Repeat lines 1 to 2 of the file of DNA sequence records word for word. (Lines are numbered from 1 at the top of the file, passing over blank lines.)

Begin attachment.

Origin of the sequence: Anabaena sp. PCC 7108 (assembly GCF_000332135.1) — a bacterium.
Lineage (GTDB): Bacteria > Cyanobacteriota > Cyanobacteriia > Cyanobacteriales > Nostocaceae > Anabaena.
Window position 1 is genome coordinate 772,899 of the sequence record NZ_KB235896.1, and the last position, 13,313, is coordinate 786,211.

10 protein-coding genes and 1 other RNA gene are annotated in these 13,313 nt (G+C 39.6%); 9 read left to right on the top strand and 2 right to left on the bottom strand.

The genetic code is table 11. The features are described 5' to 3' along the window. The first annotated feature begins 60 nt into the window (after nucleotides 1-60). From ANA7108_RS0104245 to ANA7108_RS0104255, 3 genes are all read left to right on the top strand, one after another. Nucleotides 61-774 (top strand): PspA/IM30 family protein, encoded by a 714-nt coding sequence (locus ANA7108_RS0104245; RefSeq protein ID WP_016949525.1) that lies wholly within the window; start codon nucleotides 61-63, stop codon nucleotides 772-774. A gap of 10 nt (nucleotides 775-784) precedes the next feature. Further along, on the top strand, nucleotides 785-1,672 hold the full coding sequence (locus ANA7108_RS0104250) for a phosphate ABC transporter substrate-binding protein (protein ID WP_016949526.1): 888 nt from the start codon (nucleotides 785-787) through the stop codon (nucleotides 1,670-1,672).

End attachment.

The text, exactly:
Origin of the sequence: Anabaena sp. PCC 7108 (assembly GCF_000332135.1) — a bacterium.
Lineage (GTDB): Bacteria > Cyanobacteriota > Cyanobacteriia > Cyanobacteriales > Nostocaceae > Anabaena.